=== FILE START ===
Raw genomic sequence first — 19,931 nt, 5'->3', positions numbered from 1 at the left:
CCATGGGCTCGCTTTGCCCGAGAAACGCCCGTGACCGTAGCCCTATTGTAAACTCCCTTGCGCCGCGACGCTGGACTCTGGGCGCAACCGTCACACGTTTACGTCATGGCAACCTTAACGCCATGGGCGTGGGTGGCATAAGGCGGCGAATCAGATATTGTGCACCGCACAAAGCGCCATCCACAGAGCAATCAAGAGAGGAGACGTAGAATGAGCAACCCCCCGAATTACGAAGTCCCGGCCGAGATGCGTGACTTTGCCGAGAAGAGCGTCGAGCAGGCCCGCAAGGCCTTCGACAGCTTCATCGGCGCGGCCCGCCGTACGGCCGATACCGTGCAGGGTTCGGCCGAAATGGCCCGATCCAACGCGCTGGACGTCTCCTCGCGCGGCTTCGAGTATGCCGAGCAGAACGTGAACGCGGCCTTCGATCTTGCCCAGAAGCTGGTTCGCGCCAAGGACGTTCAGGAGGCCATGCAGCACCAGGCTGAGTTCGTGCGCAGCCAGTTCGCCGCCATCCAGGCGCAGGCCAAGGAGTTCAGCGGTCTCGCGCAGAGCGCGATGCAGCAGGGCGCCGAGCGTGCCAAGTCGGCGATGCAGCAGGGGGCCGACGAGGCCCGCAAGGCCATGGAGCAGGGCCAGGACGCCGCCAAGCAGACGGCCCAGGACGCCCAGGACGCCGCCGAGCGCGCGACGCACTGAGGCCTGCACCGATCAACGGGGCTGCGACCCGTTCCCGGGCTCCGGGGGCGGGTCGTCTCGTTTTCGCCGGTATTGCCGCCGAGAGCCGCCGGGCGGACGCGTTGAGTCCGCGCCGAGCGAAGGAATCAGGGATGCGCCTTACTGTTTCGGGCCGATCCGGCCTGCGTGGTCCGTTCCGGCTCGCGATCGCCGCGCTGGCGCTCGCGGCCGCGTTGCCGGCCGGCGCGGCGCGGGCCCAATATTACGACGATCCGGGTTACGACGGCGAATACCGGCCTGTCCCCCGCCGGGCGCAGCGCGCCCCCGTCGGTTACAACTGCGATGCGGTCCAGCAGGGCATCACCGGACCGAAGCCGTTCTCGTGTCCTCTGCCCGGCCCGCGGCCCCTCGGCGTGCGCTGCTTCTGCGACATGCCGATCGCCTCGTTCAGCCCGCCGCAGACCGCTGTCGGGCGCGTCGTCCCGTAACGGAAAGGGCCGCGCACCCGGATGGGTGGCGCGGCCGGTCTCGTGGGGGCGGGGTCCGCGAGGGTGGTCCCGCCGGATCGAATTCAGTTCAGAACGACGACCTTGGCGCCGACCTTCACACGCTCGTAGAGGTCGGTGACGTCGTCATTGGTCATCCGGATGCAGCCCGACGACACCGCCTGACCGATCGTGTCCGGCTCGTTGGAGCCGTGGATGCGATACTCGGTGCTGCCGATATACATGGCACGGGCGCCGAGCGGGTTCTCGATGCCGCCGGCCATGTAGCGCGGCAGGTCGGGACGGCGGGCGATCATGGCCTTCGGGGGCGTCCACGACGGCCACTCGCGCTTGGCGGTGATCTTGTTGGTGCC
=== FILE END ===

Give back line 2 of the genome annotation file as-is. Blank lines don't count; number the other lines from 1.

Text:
CCATGGGCTCGCTTTGCCCGAGAAACGCCCGTGACCGTAGCCCTATTGTAAACTCCCTTGCGCCGCGACGCTGGACTCTGGGCGCAACCGTCACACGTTTACGTCATGGCAACCTTAACGCCATGGGCGTGGGTGGCATAAGGCGGCGAATCAGATATTGTGCACCGCACAAAGCGCCATCCACAGAGCAATCAAGAGAGGAGACGTAGAATGAGCAACCCCCCGAATTACGAAGTCCCGGCCGAGATGCGTGACTTTGCCGAGAAGAGCGTCGAGCAGGCCCGCAAGGCCTTCGACAGCTTCATCGGCGCGGCCCGCCGTACGGCCGATACCGTGCAGGGTTCGGCCGAAATGGCCCGATCCAACGCGCTGGACGTCTCCTCGCGCGGCTTCGAGTATGCCGAGCAGAACGTGAACGCGGCCTTCGATCTTGCCCAGAAGCTGGTTCGCGCCAAGGACGTTCAGGAGGCCATGCAGCACCAGGCTGAGTTCGTGCGCAGCCAGTTCGCCGCCATCCAGGCGCAGGCCAAGGAGTTCAGCGGTCTCGCGCAGAGCGCGATGCAGCAGGGCGCCGAGCGTGCCAAGTCGGCGATGCAGCAGGGGGCCGACGAGGCCCGCAAGGCCATGGAGCAGGGCCAGGACGCCGCCAAGCAGACGGCCCAGGACGCCCAGGACGCCGCCGAGCGCGCGACGCACTGAGGCCTGCACCGATCAACGGGGCTGCGACCCGTTCCCGGGCTCCGGGGGCGGGTCGTCTCGTTTTCGCCGGTATTGCCGCCGAGAGCCGCCGGGCGGACGCGTTGAGTCCGCGCCGAGCGAAGGAATCAGGGATGCGCCTTACTGTTTCGGGCCGATCCGGCCTGCGTGGTCCGTTCCGGCTCGCGATCGCCGCGCTGGCGCTCGCGGCCGCGTTGCCGGCCGGCGCGGCGCGGGCCCAATATTACGACGATCCGGGTTACGACGGCGAATACCGGCCTGTCCCCCGCCGGGCGCAGCGCGCCCCCGTCGGTTACAACTGCGATGCGGTCCAGCAGGGCATCACCGGACCGAAGCCGTTCTCGTGTCCTCTGCCCGGCCCGCGGCCCCTCGGCGTGCGCTGCTTCTGCGACATGCCGATCGCCTCGTTCAGCCCGCCGCAGACCGCTGTCGGGCGCGTCGTCCCGTAACGGAAAGGGCCGCGCACCCGGATGGGTGGCGCGGCCGGTCTCGTGGGGGCGGGGTCCGCGAGGGTGGTCCCGCCGGATCGAATTCAGTTCAGAACGACGACCTTGGCGCCGACCTTCACACGCTCGTAGAGGTCGGTGACGTCGTCATTGGTCATCCGGATGCAGCCCGACGACACCGCCTGACCGATCGTGTCCGGCTCGTTGGAGCCGTGGATGCGATACTCGGTGCTGCCGATATACATGGCACGGGCGCCGAGCGGGTTCTCGATGCCGCCGGCCATGTAGCGCGGCAGGTCGGGACGGCGGGCGATCATGGCCTTCGGGGGCGTCCACGACGGCCACTCGCGCTTGGCGGTGATCTTGTTGGTGCC